‘I want a head of pastoral care in every department’: An interview with Jaz Catlow

Jaz is running partway through her degree


Running for Education Officer in the current Students' Union elections, chemistry student Jaz Catlow is running partway through her degree, driven by her experience in and passion for education.

She told The Sheffield Tab about changes she would make to extenuating circumstances, why she feels she is right for the role, and what her vision for education at uni looks like.

What’s inspired you to run for Education Officer?

So I’ve done a lot of work in my department in Chemistry as an academic representative and I’ve been a rep for two years, so during that time I’ve increased student feedback response rates by 40%. I created a new feedback survey for staff and it’s got a great uptake, I’ve brought it to other departments. And I’ve done a lot of work into accessibility and support services at the university.

I'm currently co-writing an article about the accessibility barriers faced by disabled students as researchers, and I’m the undergraduate on the senate academic insurance committee so I’m quite up to date with policies, external examiners, and course accreditation processes. When I received two nominations for SU officer, I looked into the role more and realised how suited I was to Education Officer and how well my experiences fit with the role, and actually all the work I do with academic committees and faculty learning and teaching committees all tie into the work of the Education Officer. The next step was obviously drafting a manifesto, and I realised I had a lot of ideas to come up with and a lot to bring to the table. I want to increase representation of students, and as a disabled student myself I want to increase accessibility to students.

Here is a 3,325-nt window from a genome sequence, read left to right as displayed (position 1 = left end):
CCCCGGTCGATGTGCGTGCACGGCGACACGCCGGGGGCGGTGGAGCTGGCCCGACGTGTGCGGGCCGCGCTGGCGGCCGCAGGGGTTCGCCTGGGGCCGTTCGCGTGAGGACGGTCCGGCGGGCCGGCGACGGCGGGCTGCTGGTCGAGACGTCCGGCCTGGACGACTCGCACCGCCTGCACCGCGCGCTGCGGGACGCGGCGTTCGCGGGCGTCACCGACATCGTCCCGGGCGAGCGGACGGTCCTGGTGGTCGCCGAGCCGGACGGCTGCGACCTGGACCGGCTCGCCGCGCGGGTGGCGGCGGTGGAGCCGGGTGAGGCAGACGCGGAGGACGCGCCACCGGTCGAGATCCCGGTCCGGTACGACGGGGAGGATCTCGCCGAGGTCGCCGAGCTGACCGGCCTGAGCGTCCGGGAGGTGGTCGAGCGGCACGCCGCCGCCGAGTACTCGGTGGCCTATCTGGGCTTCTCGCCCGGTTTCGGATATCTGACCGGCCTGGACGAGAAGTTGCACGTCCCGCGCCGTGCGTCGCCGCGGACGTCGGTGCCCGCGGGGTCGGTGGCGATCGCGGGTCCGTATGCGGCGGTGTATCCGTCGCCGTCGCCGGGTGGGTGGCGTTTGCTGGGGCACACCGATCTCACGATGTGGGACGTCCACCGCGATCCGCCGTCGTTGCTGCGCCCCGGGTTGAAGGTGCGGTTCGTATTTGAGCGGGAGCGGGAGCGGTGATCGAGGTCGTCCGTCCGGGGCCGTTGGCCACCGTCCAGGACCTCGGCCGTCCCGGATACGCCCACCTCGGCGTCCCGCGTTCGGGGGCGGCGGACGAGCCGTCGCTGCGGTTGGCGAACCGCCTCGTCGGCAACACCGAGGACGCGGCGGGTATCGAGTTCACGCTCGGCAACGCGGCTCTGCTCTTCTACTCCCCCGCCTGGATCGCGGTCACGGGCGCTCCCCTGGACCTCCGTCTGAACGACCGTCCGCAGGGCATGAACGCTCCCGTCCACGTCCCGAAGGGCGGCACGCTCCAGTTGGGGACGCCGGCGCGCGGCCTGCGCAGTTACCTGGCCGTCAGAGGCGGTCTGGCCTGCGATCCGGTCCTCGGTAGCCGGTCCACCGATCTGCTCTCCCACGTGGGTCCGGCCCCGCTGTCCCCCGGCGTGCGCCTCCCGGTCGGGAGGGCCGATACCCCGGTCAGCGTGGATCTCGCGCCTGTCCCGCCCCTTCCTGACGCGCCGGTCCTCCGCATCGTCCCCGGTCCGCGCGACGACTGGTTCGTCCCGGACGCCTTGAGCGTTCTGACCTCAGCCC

What are your key policy points?

So I’ve got four key themes: your access in education, a university that cares, making your voice heard, and enhancing your studies. Of those four themes, my key ideas are lobbying the university to increase study spaces by opening up empty lecture theatres and seminar rooms during exams. I know this is possible because it’s already been tried in maths before. We just need to increase awareness of this, and better publicise the lecture theatres that are open to use.

Another policy is increasing the number of part-time and long-distance study options across departments. There are plenty of reasons why students can’t commit to full time study – financial commitments, medical conditions – and by increasing options we make higher education more accessible to these students. So they don’t have to pick subjects based on contact hours, they can study what they want to study. Especially in STEM this is really important, and my department weren’t sure why they don’t do part time study already. It's just planting these ideas to keep things moving.